If we work from assumptions that make it likely for the universe to contain a "large number" of natural intelligences that go on to build UFAIs that assimilate on an interstellar or intergalactic level, then Earth would almost certainly have already been assimilated millions, even billions of years ago, and we accordingly would not be around to theorize.

After all, one needs only one species to make a single intergalacitc assimilating UFAI emerge somewhere in the Virgo Supercluster more than 110 million years ago to have assimilated the whole supercluster by now, using no physics we don't already know.

comment by benelliott · 2011-01-24T17:29:52.481Z · score: 7 (7 votes) · LW · GW

I suppose its possible that the first AI, and thus the oldest and most powerful, was a strange variety of paper-clipper that just wanted to tile the universe with huge balls of hydrogen undergoing nuclear fusion.

If this is true I'd be interested to know what our Supercluster looked like before.

comment by mwengler · 2011-01-28T19:01:15.115Z · score: 0 (2 votes) · LW · GW

Does anybody else on this board notice the similarities between speculations on the properties of AI and speculation on the properties of God? Will a friendly AI be able to protect us from unfriendly AIs if the friendly one is built first, locally?

Do we have strong evidence that we are NOT the paperclips of an AI? Would that be different from or the same as the creations of a god? Would we be able to tell the difference or would we only an observer outside the system be able to see the difference?

comment by gwern · 2011-01-29T00:09:13.520Z · score: 2 (2 votes) · LW · GW

Does anybody else on this board notice the similarities between speculations on the properties of AI and speculation on the properties of God?

Why do you think Vernor Vinge dubbed AI, in one of his novels, "applied theology"?

comment by NancyLebovitz · 2011-01-28T19:31:28.622Z · score: 1 (1 votes) · LW · GW

Does anybody else on this board notice the similarities between speculations on the properties of AI and speculation on the properties of God?

Yes.

comment by benelliott · 2011-01-28T23:03:39.917Z · score: 0 (0 votes) · LW · GW

Do we have strong evidence that we are NOT the paperclips of an AI?

No, and I don't see how we could, given that any observation we make could always explained for as another part of its utility function. On the other hand we don't have any strong evidence for it, so it basically comes down to priors. Similar to the God debate but I think the question of priors may be more interesting here, I'd quite like to see an analysis of it if anyone has the spare time.

Would that be different from or the same as the creations of a god?

For a sufficiently broad definition of god, no, but I would say an AI wou;ld have some qualities not usually associated with God, particularly the quality of having been created by another agent.

comment by Jack · 2011-01-28T23:11:31.764Z · score: 1 (1 votes) · LW · GW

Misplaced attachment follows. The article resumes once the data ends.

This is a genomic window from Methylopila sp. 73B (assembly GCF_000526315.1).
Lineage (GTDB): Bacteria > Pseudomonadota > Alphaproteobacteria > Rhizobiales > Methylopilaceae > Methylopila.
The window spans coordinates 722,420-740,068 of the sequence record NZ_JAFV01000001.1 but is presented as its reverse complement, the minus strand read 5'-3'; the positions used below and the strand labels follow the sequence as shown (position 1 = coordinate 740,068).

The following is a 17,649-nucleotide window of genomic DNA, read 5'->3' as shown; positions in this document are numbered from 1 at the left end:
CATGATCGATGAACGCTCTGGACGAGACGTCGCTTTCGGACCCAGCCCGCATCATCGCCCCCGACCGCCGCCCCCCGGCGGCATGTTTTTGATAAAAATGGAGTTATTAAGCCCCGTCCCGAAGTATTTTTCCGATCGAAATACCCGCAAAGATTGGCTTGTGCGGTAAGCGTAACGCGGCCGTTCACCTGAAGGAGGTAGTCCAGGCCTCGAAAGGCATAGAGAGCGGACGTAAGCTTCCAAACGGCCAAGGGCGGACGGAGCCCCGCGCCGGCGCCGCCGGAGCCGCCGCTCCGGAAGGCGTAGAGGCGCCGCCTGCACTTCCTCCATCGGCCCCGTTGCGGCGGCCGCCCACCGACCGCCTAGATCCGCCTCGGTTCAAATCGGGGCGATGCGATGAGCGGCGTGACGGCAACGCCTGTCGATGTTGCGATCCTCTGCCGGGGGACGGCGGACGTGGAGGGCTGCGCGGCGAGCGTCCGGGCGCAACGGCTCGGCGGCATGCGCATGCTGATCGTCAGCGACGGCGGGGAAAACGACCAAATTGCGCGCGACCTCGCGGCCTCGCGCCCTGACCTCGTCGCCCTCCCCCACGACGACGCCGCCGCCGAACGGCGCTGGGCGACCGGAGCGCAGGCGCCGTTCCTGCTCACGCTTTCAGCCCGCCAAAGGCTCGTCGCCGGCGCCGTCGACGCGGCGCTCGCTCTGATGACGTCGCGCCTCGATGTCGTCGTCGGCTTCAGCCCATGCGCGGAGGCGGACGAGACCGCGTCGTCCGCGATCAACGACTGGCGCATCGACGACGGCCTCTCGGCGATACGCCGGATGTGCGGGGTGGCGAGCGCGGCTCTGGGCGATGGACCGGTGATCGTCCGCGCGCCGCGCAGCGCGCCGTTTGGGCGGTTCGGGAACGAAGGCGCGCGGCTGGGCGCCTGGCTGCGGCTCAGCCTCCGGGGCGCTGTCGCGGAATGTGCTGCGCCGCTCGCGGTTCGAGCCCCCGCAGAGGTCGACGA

Unless there is a good story about how a low complexity part of the universe developed/evolved into something that would eventually become/create an AI with a utility function that looks exactly like the universe we find ourselves our current story involving evolution from abiogenesis from the right mixture of chemicals and physical forces from the natural life and death of large, hot, collections of hydrogen, formed from an initially even distribution of matter seems far more parsimonious.

comment by Desrtopa · 2011-01-23T23:47:11.394Z · score: 3 (3 votes) · LW · GW

Beat me to it, it occurred to me just a bit ago that this ought to have been the main objection in my first comment. Among the premises that there are a large number of natural intelligences in our area of the universe, natural intelligences are likely to create strong AI, and strong AI are likely to expand to monopolize the surrounding space at relativistic speeds, we can conclude from our observations that at least one is almost certainly false.

comment by XiXiDu · 2011-01-24T18:11:37.565Z · score: 1 (3 votes) · LW · GW

Which is evidence against the possibility of AI going FOOM. I wrote this before:

The Fermi paradox does allow for and provide the only conclusions and data we can analyze that amount to empirical criticism of concepts like that of a Paperclip maximizer and general risks from superhuman AI's with non-human values without working directly on AGI to test those hypothesis ourselves. If you accept the premise that life is not unique and special then one other technological civilisation in the observable universe should be sufficient to leave potentially observable traces of technological tinkering. Due to the absence of any signs of intelligence out there, especially paper-clippers burning the cosmic commons, we might conclude that unfriendly AI could not be the most dangerous existential risk that we should worry about.

comment by Bart119 · 2012-04-24T23:52:19.622Z · score: 2 (2 votes) · LW · GW